Wednesday 02 Jun 2021 Article

The TakeawayHow to Write a Meaningful and Effective PDP

How to Tackle Personal and Professional Development Like a Pro

Part 2 of 3

#PDP #PersonalAndProfessionalDevelopment #GettingStartedWithDevelopment #PersonalDevelopment

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How to Write a Meaningful and Effective PDP

Failing to prepare means preparing to fail, so having a meaningful and effective Personal Development Plan (PDP) is crucial to ensuring that you actually meet the goals you set yourself.

Now that you know what personal and professional development are and why they are so important after reading our previous article, it’s time to look at how you can create your own PDP and begin working towards your goals.

So how can you best utilise our PDP template (free to download at the bottom of this article) to create your PDP in 5 easy steps?

Step One: Analyse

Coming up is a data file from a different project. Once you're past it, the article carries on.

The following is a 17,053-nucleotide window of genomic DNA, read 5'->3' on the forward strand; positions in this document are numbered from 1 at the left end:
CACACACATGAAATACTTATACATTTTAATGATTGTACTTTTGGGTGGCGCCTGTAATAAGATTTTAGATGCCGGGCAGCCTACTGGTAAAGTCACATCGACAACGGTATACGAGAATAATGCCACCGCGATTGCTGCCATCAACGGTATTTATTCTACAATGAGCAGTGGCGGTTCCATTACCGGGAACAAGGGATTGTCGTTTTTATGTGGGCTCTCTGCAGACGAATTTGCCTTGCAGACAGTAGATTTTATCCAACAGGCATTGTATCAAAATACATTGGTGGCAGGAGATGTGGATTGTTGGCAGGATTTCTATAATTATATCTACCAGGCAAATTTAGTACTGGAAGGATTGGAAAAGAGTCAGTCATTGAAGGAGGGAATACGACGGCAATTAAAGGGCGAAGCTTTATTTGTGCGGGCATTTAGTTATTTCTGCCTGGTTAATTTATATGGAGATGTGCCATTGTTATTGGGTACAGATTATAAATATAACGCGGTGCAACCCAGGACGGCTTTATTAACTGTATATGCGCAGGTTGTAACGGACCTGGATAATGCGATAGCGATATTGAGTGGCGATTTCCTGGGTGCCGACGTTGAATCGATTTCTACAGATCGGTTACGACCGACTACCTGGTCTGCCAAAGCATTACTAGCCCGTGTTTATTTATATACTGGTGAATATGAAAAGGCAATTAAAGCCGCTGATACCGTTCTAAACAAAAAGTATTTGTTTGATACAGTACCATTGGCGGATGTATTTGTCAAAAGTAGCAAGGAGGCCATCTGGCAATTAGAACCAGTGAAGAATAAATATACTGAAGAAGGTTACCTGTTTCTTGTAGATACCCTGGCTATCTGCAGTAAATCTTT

Self-analysis is the starting point to creating a meaningful and effective PDP.

The aim of self-analysis is to look at your existing strengths and highlights any areas for improvement, helping you decide what areas to focus on developing and improving in. This not only helps prevent you from missing key skills or abilities that you need to develop, but it also helps ensure that you don’t waste time learning about something you’re already very good at; if your time management was outstanding, then doing a time management course wouldn’t be a very good use of your time.

If you’re struggling to get started, here are a few questions you can ask yourself:

  • What have your colleagues told you you’re good at?
  • What do you not enjoy about your job?
  • What tasks do you often ask for help with?

Step Two: Identify